Mozilla: Security a Significant Focus
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With more than 170 million users, Mozilla has a large footprint of Web surfers using its Firefox browser. As such it's in an enviable position to help not only secure its own users but to implement best practices that make the entire Web a safer place for all.
"All these different programs are designed to be open and solicit feedback and also be useful to projects beyond the Mozilla project," Window Snyder, chief security officer at Mozilla, told InternetNews.com.
A training effort now in the development phase will help educate the community about secure development practices. Mozilla is also working on threat modeling for the next version of Firefox and intends to make some of that information public.
The security metrics effort, announced earlier this year, is designed to figure out what matters in security and then measure and track those metrics. Snyder explained that the first step of the process, now wrapping up, is about determining what the company needs to look at in terms of security metrics. The next step is figuring how to get that information out of bugzilla and capture it on an ongoing basis. After that the challenge is to get information out and generating raw numbers. At the end the company will do analysis on that information to identify trends, correlate factors and draw conclusions.
Tracking security is an ongoing concern in the software industry. Oracle (NASDAQ: ORCL) and Cisco (NASDAQ: CSCO) use a system called Common Vulnerability Scoring System (CVSS), while Microsoft (NASDAQ: MSFT) recently announced its the Exploitability Index project. Both projects rely on evaluating the risk potential from exploitation. Mozilla's security metrics will take a different route.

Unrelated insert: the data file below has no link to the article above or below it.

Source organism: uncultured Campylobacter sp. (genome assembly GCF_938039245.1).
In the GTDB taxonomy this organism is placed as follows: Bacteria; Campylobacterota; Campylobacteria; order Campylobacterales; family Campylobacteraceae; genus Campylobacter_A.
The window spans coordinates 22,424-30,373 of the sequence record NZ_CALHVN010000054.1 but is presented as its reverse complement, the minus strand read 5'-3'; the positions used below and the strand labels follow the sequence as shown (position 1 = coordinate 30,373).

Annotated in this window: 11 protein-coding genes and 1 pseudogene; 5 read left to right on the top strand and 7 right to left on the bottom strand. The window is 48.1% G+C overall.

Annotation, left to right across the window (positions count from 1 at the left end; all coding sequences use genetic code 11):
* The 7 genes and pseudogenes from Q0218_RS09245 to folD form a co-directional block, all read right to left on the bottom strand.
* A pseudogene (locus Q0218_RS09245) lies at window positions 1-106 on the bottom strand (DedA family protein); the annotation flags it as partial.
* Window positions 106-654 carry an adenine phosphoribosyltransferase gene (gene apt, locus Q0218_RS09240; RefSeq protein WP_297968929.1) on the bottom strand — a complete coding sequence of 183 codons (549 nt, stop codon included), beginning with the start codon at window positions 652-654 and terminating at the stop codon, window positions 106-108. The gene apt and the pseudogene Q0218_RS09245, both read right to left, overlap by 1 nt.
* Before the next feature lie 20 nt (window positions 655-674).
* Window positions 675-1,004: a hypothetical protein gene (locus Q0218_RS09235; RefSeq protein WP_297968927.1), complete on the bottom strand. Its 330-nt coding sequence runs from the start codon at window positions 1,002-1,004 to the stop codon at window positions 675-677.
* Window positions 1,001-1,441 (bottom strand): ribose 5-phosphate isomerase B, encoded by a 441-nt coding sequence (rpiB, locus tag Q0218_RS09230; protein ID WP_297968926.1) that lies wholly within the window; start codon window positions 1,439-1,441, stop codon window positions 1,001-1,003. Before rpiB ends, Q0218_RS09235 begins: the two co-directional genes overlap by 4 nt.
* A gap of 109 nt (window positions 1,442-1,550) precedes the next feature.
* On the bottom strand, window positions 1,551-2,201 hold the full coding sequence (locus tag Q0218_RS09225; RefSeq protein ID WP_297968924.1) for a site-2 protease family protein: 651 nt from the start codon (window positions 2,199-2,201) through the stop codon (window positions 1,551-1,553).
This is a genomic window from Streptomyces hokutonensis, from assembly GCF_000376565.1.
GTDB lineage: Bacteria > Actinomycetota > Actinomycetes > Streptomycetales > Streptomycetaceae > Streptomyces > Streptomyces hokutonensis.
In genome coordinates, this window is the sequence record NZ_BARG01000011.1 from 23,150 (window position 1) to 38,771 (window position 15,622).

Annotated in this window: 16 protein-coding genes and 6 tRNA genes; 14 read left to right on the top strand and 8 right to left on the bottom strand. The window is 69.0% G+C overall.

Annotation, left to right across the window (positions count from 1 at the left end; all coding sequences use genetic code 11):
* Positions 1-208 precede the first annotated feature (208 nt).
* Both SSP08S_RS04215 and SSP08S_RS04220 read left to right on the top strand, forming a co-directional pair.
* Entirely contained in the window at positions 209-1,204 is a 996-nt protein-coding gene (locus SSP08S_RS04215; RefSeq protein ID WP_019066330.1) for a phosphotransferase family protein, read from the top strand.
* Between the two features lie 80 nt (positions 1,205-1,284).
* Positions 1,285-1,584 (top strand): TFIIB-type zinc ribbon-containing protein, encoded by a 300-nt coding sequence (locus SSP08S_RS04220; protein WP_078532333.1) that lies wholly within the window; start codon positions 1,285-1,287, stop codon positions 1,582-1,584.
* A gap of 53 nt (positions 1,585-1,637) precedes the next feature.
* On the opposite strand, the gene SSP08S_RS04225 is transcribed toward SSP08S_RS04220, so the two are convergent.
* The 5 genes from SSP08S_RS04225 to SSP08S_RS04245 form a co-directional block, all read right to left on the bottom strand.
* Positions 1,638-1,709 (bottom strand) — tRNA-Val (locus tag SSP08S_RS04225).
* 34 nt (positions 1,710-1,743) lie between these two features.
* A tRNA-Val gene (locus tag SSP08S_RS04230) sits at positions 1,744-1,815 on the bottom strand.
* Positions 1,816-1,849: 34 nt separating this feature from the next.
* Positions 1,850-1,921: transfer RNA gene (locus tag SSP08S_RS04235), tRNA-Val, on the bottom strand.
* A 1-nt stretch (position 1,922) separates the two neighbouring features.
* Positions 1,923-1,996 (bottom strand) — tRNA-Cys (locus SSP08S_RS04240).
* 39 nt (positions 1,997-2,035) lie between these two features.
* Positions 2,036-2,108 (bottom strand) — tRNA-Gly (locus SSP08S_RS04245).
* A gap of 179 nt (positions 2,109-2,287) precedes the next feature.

"We did look at exploitability at the very beginning and we decided that was a factor that is hard to capture and not all that useful," Snyder said. "We don't have a lot of evidence that Firefox users are being exploited."
Snyder did admit, however, that Mozilla sees the security research community coming up with proof-of-concept attacks, but she argued that's different than users actually being attacked.
"We believe it's out there, but it's not one of the factors we're focusing on because we can't identify a lot of data for it," Snyder commented. "Right now what we're really focusing on is the effect of our security efforts."
Mozilla will try and determine the how quickly it patches and users update, how code changes affect security as well the effectiveness of the tools it uses to find and prevent issues.
At Black Hat in 2007, Mozilla introduced a new fuzzing tool called JsfunFuzz and Snyder noted that they have a staffer now that does nothing but build and use fuzzers.
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